“I feel very lucky to have had the opportunity to be in such a private world,” Lelio said of the time he spent with the North London Orthodox community, in which the film is set. In addition to working with nearly a dozen consultants, Lelio attended worship services and Jewish ceremonies.

“I became really obsessed with the culture in the process,” he said. “I was really moved by the community, the music, the rituals. When they open the ark, when we see the Torah, I was like, ‘This is so powerful!’ And the narrative [the Torah tells] has been refined for centuries. That is so beautiful and effective, and I was attracted to it because I am a narrative person myself.”

McAdams, who plays Esti and is not Jewish, has said she prepared for the role by attending Shabbat dinners with Orthodox Jews in Los Angeles.

Likewise, Alessandro Nivola, who plays Dovid, the heir-apparent rabbi, has said that the research he undertook to play this role was the most interesting and rewarding of his career, and that the friendships he formed over Shabbat dinners produced “friends for life.”

And yet, no matter how much he and his actors prepared, Lelio said the Orthodox community remained enigmatic to them.

“There’s no way to really know it,” Lelio said. “It’s very secretive in a way, and I guess that’s what was really appealing for me — the possibility of creating these portraits that were taking place in an unknown world with such a precise system of beliefs, rules, rituals, aesthetics, traditions and music. [Judaism] is such an old culture that has survived so many challenges and spread all over the world, and yet has preserved its identity even though during centuries [Jews] were spread apart. That was something so interesting to explore. I wanted to know: What was it that [gave Jews] the strength to keep together, to prevail and survive?”

Despite his admiration, Lelio’s film also shows the darker side of a community set in its ways. It suggests that sometimes the same forces that bind can also destroy. None of Lelio’s protagonists emerge from their experience without wounds. The problem isn’t religion, he said, the film’s conflict stems from the messiness of the human heart.

“What I tried to do is not make the community the antagonistic force, but to make [each character] an antagonist,” Lelio said. “They are their own main obstacles.”

Though Ronit and Esti set the conflict in motion, ultimately Dovid — the devout student and rabbi — faces the direst consequences. The fulfillment of his spiritual role ends up demanding a disobedience all his own.

“Everything that he stands for and everything he has prepared for is jeopardized,” Lelio said. “He’s really facing a huge dilemma. And it’s quite moving to see him struggle with having the bravery to be generous.”

Sometimes, Lelio said, the most godly act requires the moral courage to dissent.

“One of the main ideas of the film is that there’s nothing more spiritual than the power to disobey. There is something pure in that. Sometimes we have to disobey in order to transcend, in order to survive,” he said. “And there is violence, and there is beauty in that. And I think the film tries to embrace both aspects — the light and shadows of the price they have to pay.”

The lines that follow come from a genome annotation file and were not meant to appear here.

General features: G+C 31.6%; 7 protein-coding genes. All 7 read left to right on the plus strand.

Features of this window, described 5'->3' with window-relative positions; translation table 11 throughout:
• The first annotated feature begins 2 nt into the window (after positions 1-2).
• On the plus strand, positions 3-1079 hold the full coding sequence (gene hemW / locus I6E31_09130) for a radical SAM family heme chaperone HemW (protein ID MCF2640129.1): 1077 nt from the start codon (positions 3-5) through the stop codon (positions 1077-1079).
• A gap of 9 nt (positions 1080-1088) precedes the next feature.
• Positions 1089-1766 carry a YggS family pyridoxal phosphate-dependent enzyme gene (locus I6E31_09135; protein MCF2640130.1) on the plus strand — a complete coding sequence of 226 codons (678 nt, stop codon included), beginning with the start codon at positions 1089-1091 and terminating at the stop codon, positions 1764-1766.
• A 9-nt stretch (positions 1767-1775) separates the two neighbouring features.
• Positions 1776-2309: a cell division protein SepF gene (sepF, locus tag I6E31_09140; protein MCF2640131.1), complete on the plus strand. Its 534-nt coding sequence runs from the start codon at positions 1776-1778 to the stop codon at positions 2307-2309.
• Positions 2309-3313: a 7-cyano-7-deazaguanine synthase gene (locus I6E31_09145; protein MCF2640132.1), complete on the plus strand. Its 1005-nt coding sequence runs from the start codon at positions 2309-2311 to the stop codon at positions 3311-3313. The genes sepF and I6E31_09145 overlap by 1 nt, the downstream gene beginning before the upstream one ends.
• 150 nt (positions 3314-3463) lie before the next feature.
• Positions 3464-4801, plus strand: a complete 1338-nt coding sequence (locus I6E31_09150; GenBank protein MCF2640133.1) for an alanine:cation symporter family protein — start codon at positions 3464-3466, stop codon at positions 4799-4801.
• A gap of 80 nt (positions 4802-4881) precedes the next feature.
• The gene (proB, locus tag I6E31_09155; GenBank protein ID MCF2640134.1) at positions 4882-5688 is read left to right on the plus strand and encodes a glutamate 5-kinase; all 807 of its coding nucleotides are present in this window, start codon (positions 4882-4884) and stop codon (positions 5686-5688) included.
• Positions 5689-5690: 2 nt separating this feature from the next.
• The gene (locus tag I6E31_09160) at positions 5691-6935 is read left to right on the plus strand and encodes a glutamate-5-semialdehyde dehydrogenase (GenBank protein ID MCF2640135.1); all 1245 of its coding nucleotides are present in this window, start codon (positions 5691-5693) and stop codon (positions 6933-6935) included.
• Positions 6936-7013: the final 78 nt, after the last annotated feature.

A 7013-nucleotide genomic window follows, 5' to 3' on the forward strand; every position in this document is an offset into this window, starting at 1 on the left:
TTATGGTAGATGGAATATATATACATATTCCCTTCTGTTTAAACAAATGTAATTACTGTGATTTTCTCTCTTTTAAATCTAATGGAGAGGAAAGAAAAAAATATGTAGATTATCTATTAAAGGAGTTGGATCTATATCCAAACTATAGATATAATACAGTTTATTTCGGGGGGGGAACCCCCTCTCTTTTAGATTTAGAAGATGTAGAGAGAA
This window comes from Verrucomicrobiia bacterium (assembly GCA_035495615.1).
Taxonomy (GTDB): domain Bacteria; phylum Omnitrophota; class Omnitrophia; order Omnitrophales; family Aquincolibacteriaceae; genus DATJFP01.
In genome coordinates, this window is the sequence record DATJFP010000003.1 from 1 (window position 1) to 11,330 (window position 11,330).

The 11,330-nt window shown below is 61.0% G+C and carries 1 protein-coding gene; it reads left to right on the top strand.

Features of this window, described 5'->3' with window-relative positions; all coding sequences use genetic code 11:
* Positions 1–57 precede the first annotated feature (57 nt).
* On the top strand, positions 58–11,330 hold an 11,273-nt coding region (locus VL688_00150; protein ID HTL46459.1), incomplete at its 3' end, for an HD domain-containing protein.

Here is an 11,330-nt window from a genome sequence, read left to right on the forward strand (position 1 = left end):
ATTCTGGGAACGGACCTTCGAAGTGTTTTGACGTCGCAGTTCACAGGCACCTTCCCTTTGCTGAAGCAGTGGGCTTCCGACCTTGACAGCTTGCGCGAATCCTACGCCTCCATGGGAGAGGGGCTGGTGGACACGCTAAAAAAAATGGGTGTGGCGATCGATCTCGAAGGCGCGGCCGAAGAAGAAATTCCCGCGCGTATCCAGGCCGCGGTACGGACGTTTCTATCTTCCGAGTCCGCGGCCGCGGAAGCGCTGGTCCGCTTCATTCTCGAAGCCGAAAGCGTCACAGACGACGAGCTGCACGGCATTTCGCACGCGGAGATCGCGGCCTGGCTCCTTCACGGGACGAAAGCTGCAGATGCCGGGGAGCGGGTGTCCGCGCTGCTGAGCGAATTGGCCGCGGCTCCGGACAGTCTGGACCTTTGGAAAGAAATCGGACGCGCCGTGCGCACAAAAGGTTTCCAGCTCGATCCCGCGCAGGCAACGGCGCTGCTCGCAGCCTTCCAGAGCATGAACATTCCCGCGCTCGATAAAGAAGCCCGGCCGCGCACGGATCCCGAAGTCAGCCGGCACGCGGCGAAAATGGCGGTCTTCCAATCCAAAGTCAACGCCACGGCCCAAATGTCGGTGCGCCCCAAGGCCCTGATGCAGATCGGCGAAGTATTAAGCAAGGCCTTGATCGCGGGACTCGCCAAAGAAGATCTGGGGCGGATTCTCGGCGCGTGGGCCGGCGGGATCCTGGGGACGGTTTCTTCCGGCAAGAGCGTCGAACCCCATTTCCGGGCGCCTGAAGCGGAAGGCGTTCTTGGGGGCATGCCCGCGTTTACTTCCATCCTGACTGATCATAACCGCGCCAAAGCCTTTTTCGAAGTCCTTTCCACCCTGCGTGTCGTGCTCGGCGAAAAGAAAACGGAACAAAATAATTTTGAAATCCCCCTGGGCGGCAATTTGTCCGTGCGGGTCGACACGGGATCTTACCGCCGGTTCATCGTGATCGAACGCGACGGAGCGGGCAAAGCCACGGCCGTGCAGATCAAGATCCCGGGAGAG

The act of disobedience, Lelio added, “suggests that a new order is possible, a new balance is possible. Everything is evolving. And even though the wisdom of tradition is capable of holding great truth, it also has to be challenged. Because even galaxies are evolving, the whole universe is evolving, everything is in flux.

“And the beautiful love story that takes place in this kind of an environment [suggests] that there is always room for expansion and change.”

“Disobedience” opens in theaters on April 27.

That time Rachel McAdams tried to go undercover as an Orthodox Jew

Rachel McAdams attending the “Disobedience” premiere during the 2017 Toronto International Film Festival at Princess of Wales Theatre in Toronto on Sept. 10. Photo by Brian de Rivera Simon/Getty Images

Rachel McAdams had hoped to prepare for her latest acting role as an Orthodox Jewish woman by getting a peek inside the Jewish community. But things didn’t quite go as planned.

The actress portrays a religious woman who has a love affair with a female childhood friend (played by Rachel Weisz) in the film “Disobedience.” The drama film, directer by Chilean filmmaker Sebastian Lelio, is based on a novel with the same name written by English-Jewish writer Naomi Alderman. It portrays the emotional reunion of the two women as adults, one of whom no longer lives a religious lifestyle.

McAdams, who is not Jewish, visited a kosher grocery store in Los Angeles ahead of Rosh Hashanah and attended a Shabbat dinner, but local Jewish residents quickly caught on.

“I tried to go undercover in the Orthodox community in L.A., and that didn’t really work out so well, but people were very warm and helpful,” the actress said at an event earlier this month at the Toronto International Film Festival, where the film premiered.

During her visit to the kosher supermarket, customers explained to her the custom of eating honey cake and pomegranate seeds during the Jewish New Year. A boy ran into the shop and asked to take a picture with the actress.

News of her shopping trip traveled quickly.

“The next day I was invited to a Shabbos dinner, and they said, ‘Oh, we heard you were buying chocolates at this shop at 7 o’clock last night,’” she recalled.

Visiting the Los Angeles community taught McAdams a little bit about the game Jews fondly refer to as “Jewish geography,” in which Jews identify mutual friends and acquaintances, often with surprising ease.

“It is like it’s own little town and everybody knows everyone and everything,” she said.